This Is Why you Need Origami In Your Life

4 min read

I have fond memories of trying my hand at origami, but sadly, I was never a natural at the art of Japanese paper folding.

This Is Why you Need Origami In Your Life

My paper hats would come out lop-sided and at the precise moment the instructions called for anything to be inverted, I suffered a minor brain fart. There was a stage where I could make the perfect fortune-telling device that would tell my tweenaged friends how many babies they would have when they grew up.

But fast forward a few decades when my preschoolers were invited to a pirate fancy dress event and my attempt at an origami captain’s hat would have left Jack Sparrow choking on his rum. Even Google couldn’t save me as this time it was not symmetry that was my issue, but rather my lack of concept of proportions. A huge double spread of newspaper would make a hat barely able to fit atop my 18-month-old son’s head.

Luckily for me, he was not yet at the point of recognising how ridiculous he looked, so he proudly (okay, that might be exaggerating) wore his ‘pirate’ hat for all of 30 seconds before it blew off his head.

In my mind, it was mission accomplished.

On the other hand, my husband has thrilled the kids with his talents by making boats out of paper that can float and became somewhat of a magician in their eyes when he made a cup that could hold water.

Damn him.

But even those skills, so highly coveted by our easily-impressed preschoolers, are infinitesimal compared to what the masters of origami can conjure up. They can literally transform simple pieces of paper into anything you can imagine, from animals to superheroes, buildings, planes and yes even Pikachu. And if you think us mortals are pretty clever when it comes to paper flair, wait until you see what can be done with magic on your side.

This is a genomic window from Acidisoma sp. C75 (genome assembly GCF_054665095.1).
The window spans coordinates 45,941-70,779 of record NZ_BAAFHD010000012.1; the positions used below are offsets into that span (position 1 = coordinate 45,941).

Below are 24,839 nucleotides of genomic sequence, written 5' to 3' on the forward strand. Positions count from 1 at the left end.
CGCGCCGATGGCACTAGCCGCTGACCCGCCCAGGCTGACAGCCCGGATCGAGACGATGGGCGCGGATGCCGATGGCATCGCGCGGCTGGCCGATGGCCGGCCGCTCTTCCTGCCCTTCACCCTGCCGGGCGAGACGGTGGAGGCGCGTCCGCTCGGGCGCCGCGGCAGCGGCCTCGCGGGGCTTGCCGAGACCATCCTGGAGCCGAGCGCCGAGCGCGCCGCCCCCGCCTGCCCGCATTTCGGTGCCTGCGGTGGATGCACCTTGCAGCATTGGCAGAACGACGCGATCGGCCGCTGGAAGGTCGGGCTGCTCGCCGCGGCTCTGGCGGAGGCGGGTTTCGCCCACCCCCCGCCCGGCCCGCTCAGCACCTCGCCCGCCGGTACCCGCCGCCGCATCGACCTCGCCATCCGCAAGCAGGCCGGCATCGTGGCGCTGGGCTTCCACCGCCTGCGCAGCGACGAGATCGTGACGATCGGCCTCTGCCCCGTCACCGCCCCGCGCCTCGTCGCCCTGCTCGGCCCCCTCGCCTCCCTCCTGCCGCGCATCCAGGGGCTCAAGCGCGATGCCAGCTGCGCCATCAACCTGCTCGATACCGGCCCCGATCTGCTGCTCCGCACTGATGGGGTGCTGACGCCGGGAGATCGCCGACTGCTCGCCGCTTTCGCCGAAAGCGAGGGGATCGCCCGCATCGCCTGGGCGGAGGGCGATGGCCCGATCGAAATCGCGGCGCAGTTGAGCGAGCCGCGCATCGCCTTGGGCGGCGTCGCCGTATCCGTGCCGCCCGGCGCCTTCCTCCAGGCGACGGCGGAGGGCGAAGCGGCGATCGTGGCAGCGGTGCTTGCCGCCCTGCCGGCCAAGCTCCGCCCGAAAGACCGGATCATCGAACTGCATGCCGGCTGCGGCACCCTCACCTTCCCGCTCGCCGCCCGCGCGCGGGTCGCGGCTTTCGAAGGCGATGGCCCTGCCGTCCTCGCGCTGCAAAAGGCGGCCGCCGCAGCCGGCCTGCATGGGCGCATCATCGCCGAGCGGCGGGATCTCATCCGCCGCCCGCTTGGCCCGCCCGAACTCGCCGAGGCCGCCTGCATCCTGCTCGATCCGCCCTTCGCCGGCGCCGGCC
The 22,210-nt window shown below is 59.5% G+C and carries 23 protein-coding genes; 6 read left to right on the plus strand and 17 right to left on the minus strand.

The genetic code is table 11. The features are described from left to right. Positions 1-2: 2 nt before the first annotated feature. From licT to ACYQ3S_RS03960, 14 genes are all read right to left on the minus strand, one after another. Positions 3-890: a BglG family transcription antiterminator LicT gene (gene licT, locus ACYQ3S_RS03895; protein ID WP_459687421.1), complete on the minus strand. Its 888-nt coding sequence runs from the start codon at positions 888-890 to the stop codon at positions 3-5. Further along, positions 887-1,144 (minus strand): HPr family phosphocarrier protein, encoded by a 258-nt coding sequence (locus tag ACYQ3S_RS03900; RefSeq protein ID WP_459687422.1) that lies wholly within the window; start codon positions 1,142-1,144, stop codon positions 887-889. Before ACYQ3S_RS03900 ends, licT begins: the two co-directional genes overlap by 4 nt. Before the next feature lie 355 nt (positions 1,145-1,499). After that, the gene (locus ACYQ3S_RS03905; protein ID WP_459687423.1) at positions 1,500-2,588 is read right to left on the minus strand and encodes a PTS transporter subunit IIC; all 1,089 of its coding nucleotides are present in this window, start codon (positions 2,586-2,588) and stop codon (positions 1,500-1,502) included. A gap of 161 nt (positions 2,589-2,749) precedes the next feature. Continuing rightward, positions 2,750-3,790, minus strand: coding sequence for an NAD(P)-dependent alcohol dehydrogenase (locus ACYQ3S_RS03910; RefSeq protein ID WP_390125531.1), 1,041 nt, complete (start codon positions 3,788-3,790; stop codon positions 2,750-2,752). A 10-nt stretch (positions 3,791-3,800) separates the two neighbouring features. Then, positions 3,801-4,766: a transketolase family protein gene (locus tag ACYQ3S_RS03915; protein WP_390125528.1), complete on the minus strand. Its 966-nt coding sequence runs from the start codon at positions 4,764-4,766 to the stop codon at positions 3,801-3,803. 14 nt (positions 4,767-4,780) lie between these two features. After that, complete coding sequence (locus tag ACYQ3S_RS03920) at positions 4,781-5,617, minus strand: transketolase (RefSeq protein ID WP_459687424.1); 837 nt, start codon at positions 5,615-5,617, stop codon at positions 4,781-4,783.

The release of the latest LAIKA movie masterpiece Kubo and the Two Strings this month will have you looking at origami in a completely new light. The stop-motion epic adventure follows 12-year old Kubo, voiced by Art Parkinson aka Rickon Stark from Game of Thrones, as he grows up in a fantastical version of ancient Japan, where origami comes to life when the right melody is played on a magical shamisen. A shamisen is a Japanese folk instrument, similar to an American banjo with three strings.


Kubo paves out a relatively quiet existence as a storyteller in a seaside town, but his world is turned upside down when he accidentally summons a spirit from his past. The spirit storms down from the heavens to enforce an age-old vendetta and Kubo joins forces with Monkey (Academy Award winner Charlize Theron) and Beetle (Academy Award winner Matthew McConaughey), and sets out on a thrilling quest to save his family and solve the mystery of his fallen father, the greatest samurai warrior the world has ever known.


It is the power of origami that will help Kubo battle gods and monsters, including the vengeful Moon King (Academy Award nominee Ralph Fiennes) and the evil twin Sisters (Academy Award nominee Rooney Mara)  to unlock the secret of his legacy, reunite his family and fulfill his heroic destiny.

Although we don’t have any magical instruments on our side (I’m pretty sure that will lead to a disqualification), Universal Pictures Australia is calling for anyone who has ever folded a piece of paper into something imaginative to channel their inner origami master and enter their Kreate With Kubo competition.


More than just glory awaits the chosen few, with 20 family passes for two adults and two children to see the film.

Entering is as simple as uploading a photo of your origami masterpiece to Instagram or Twitter using the hashtag #KreatewithKubo.

While Kubo’s quest begins on August 18, yours can begin now.

Competition open to Australian residents only. One entry per person per day. Competition will be judged on creativity, the most creative entry will win! Competition closes September 4th 11:59pm.

Be bold. Be brave. Be epic.

© 2016 Universal Studios. All Rights Reserved

Kubo and the Two Strings is rated PG

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